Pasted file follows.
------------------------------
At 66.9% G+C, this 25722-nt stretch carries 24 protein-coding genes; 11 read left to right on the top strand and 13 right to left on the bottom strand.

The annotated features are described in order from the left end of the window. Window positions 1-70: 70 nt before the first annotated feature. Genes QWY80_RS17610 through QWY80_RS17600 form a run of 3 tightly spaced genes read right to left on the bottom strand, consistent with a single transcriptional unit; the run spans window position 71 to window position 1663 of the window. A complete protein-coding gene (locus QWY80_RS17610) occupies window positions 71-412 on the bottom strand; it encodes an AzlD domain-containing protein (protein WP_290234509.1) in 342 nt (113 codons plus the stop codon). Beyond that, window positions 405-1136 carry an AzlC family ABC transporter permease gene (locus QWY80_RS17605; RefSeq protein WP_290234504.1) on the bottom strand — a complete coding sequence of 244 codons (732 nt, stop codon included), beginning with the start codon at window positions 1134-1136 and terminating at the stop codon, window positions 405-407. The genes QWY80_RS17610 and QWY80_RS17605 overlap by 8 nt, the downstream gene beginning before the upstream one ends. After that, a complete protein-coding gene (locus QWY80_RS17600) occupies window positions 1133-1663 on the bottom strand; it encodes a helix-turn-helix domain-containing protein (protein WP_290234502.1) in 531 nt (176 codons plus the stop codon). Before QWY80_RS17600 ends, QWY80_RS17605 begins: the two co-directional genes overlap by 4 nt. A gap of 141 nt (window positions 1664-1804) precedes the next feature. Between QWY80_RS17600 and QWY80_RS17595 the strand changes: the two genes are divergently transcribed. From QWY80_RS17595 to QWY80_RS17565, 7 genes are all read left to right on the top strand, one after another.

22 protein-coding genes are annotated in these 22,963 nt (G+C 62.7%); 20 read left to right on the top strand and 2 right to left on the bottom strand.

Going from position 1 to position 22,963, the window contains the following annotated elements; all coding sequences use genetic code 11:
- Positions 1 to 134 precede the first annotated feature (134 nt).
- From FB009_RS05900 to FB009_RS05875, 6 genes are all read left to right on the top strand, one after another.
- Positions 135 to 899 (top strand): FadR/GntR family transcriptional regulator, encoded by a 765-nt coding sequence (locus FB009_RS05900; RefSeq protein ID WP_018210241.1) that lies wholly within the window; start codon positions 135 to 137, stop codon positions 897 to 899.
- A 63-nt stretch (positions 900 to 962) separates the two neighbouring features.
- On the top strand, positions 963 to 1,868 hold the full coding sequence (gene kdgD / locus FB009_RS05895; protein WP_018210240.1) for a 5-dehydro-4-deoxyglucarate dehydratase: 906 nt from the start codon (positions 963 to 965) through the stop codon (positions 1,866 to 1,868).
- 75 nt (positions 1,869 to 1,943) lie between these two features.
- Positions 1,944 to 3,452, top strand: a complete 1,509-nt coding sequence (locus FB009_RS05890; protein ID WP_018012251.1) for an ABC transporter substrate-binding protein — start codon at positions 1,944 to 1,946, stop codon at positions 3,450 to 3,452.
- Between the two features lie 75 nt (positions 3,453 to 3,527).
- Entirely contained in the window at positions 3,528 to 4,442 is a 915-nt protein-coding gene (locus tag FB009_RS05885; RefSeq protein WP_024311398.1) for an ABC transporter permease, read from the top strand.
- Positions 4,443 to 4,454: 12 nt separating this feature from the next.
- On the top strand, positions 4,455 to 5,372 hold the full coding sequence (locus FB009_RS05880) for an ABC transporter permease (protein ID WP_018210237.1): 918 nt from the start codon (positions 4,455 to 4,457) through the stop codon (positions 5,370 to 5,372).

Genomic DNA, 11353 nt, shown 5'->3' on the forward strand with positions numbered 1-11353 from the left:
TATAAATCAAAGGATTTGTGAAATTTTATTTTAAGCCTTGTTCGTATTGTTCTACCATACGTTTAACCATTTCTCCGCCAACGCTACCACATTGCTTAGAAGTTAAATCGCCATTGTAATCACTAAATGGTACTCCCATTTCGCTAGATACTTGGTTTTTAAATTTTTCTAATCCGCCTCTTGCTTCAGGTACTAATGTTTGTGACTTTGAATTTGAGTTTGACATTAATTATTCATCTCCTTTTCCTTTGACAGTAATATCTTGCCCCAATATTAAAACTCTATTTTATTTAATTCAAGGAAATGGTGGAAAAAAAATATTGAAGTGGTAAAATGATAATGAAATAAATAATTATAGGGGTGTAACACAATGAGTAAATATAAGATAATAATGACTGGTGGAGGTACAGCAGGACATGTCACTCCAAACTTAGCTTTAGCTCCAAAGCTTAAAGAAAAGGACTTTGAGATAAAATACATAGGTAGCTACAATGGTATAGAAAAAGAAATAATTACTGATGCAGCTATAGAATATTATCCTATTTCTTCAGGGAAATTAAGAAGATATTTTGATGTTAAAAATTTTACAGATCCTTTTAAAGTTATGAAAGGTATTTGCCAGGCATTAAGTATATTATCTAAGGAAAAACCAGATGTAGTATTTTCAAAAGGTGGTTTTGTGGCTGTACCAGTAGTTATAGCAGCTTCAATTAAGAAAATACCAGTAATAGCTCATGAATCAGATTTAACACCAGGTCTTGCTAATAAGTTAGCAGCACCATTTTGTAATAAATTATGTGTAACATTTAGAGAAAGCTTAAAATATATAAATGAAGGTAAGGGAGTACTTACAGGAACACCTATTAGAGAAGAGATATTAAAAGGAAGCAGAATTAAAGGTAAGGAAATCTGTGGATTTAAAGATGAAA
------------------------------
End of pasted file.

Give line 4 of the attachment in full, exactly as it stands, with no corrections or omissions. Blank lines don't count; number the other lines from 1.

Going from position 1 to position 22,963, the window contains the following annotated elements; all coding sequences use genetic code 11: